Broadband Internet Dominates And Wireless Internet Growth Explodes

More Users Access The Internet Through High-Speed From Any Device Or Location Than Dial-Up Connection, While Wireless Internet Grew A Whopping 145% Year-Over-Year, "The Face of the Web" Study From Ipsos-Insight Reveals

New York, NY - Dial-up access has been the single most prevalent Internet connection worldwide. Today, however, high-speed connections have taken the lead as the primary vehicle for connection for half of the global Internet population, according to The Face of the Web, the annual study of Internet trends by Ipsos-Insight, the global survey-based marketing research firm, which has been tracking Internet developments around the world since 1999. The latest findings -- based on interviews in thirteen key global markets with more than 7,100 adults, including 3,250 active Internet users -- show tremendous pent-up demand for greater digital content and data exchange, a trend that is shaking up the entertainment, technology and communication industries.

Though dial-up access is widely used (39%) as the primary connection type, half of the Internet users already surf at high-speed (see chart). Spurring this growth are South Korea, Japan, Germany, Canada and Urban China, where almost three out of four people use some form of broadband connection to go online. In the U.S., broadband is catching up with 47% logging on through some form of high-speed connection, the study shows.

"Yet, Internet users are not stuck to tethers anymore," said the study's co- author and Senior VP of Ipsos-Insight, Brian Cruikshank, "As users grow accustomed to integrating the online medium in their everyday lives, they are also increasingly demanding access to it from any place, at any time without wired connections."

Last year wireless Internet found its place in more laps and hands, with double and, in many countries, triple digit growth since 2002. Overall, wireless Internet grew by a substantial 145% last year, representing close to 80 million unique triers and users. Japan leads in the proportion of those who have ever gone online with a wireless connection, with almost half of its adult population accessing the Internet through a wireless device. In the U.S, wireless Internet experienced the largest growth, with nearly one in three adults report having used it. Wireless connectivity trial through various devices now represents 40% of the total Internet population in the 13 countries surveyed by Ipsos-Insight.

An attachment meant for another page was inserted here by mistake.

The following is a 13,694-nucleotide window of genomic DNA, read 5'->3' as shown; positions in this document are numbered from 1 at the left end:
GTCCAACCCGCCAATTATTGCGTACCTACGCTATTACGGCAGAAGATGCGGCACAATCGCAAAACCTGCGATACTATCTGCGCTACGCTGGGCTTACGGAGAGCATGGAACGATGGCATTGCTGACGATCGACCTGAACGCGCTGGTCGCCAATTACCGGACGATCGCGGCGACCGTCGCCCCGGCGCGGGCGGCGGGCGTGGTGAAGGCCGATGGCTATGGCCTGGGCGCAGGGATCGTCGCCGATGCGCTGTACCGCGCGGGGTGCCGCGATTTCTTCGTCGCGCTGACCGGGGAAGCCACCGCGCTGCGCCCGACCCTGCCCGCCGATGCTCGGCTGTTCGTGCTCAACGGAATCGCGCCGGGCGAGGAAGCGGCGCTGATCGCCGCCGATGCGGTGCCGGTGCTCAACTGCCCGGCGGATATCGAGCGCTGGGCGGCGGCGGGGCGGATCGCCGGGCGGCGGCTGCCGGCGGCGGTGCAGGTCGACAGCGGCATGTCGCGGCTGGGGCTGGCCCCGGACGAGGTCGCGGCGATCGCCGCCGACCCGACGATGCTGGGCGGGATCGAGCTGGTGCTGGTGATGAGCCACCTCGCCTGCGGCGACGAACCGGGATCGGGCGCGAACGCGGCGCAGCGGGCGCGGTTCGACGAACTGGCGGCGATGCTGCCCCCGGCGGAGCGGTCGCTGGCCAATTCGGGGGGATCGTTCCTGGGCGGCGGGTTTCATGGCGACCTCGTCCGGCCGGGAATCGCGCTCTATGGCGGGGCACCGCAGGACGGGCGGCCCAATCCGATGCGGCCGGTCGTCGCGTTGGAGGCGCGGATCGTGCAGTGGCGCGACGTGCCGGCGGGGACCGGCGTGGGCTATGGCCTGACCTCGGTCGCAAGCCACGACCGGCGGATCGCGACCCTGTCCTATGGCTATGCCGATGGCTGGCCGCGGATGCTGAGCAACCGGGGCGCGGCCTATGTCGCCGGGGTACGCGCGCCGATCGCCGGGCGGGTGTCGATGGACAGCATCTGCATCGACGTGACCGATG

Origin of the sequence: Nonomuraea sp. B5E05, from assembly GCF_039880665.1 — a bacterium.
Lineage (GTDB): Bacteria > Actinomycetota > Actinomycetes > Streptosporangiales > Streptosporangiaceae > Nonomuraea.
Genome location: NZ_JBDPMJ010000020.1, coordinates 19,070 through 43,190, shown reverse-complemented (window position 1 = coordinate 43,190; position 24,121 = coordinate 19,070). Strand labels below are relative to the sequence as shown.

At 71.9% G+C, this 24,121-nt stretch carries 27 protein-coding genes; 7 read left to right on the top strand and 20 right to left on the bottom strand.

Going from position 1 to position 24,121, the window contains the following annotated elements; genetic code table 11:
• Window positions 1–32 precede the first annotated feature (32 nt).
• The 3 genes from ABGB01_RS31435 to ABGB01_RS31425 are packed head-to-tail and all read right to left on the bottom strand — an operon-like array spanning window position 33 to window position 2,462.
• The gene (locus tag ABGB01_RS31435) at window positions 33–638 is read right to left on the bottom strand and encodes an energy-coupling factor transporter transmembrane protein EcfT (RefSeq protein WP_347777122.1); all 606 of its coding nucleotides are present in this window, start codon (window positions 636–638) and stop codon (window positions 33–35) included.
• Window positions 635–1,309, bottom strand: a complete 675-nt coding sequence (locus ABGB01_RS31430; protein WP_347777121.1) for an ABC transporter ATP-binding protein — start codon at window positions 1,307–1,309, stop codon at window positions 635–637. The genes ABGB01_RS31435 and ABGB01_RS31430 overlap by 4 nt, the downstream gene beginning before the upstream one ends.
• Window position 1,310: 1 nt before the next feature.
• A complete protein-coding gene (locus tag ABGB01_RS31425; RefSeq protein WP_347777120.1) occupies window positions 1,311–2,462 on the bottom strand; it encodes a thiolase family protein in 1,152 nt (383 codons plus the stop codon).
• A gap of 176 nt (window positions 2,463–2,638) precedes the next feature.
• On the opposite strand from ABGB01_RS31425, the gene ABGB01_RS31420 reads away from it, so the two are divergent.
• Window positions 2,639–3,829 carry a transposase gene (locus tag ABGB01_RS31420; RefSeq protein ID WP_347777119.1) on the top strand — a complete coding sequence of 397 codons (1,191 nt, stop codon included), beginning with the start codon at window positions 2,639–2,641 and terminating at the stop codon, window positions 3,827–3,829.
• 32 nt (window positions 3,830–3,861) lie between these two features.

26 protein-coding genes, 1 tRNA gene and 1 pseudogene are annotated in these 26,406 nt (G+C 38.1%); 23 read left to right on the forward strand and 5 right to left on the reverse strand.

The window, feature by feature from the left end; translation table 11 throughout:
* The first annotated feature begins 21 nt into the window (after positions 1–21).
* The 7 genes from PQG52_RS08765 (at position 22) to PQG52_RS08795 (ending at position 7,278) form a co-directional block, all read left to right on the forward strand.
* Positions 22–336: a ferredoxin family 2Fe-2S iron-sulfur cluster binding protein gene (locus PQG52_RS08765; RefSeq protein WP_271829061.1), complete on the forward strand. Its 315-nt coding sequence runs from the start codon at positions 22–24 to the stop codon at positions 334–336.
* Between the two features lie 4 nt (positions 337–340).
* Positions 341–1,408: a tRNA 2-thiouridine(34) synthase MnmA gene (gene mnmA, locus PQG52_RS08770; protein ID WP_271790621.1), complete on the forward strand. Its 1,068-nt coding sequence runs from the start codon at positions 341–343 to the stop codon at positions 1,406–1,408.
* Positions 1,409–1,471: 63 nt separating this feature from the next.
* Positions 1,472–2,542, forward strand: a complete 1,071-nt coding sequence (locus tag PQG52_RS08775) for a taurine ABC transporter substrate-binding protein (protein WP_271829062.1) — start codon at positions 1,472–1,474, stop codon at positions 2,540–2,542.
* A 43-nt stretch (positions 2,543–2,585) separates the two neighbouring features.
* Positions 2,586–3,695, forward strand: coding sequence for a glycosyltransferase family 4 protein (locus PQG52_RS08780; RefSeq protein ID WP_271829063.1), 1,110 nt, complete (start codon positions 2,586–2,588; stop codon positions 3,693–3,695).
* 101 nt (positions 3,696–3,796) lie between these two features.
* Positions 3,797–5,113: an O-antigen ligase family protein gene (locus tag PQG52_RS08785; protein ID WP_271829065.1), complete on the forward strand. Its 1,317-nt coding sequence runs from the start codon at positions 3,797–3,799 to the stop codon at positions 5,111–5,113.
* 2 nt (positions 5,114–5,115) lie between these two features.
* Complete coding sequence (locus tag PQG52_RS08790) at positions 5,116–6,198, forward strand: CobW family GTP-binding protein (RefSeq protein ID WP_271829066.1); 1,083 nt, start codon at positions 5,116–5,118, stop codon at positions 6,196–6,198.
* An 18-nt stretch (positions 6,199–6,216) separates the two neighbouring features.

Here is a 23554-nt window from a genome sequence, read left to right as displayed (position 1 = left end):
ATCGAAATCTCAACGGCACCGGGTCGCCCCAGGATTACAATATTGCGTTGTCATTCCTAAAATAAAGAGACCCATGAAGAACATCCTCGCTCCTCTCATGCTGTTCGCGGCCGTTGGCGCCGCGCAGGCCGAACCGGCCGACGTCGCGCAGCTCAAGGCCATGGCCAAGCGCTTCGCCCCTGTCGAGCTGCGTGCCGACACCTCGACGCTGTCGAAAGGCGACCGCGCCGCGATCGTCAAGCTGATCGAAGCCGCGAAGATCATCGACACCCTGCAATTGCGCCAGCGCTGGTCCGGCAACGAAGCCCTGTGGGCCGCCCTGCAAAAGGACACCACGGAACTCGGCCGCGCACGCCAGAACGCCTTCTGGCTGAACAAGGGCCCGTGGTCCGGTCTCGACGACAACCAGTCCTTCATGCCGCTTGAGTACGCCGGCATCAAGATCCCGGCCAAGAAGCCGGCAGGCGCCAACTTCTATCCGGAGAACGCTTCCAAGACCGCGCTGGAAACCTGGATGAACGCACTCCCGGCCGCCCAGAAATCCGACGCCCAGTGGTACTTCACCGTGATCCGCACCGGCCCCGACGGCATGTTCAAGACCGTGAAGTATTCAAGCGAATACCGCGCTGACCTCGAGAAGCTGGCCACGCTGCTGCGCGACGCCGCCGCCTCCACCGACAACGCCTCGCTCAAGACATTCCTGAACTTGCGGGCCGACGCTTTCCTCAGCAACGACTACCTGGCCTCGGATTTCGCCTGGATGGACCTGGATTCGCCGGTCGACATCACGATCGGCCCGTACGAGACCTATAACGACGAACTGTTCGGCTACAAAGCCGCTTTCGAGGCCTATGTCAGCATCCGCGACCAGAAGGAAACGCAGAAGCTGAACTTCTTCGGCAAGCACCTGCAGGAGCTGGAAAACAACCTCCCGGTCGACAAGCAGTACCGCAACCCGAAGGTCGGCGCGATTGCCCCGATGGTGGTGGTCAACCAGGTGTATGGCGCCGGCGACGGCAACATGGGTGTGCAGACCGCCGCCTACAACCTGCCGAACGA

What is driving this trend?

The explosion of portable and wireless devices, from laptops to cell phones and everything in between. "In Leading Edge countries, one in five households already own a laptop that supplements a desktop PC. In countries like Japan, that number is twice as high," said Cruikshank. And if that doesn't appease the appetite of wireless dreamers, nearly one in four households in Japan today owns a laptop as their primary and only computer.

Could the hot spots offered by the McDonalds, Starbucks and Panera Bread Co.s be contributing toward this growth? "Perhaps, yet these companies are merely catering to the growing demand for wireless Internet users who may stop-by to have a beverage or a meal and want to conduct their online activities," remarked Cruikshank, "No doubt, as Wi-Fi technology and hot spots become more prevalent, the use of laptops to connect to the Internet in an untethered fashion will continue to increase dramatically."

The wireless Internet train, however, keeps getting bigger and doesn't stop at laptops. "Look at the explosion in mobile phone ownership, which grew by 30% globally - five times the growth experienced in PCs, during 2003," added Neil Modi, co-author and an expert in technology practice for Ipsos-Insight. "A mobile phone in every hand may soon be realized with lowering cost and increasing accessibility. Already, six in ten households in Leading Edge and Advancing economies own a PCS phone, while the numbers are even higher in many Western European and East Asian markets."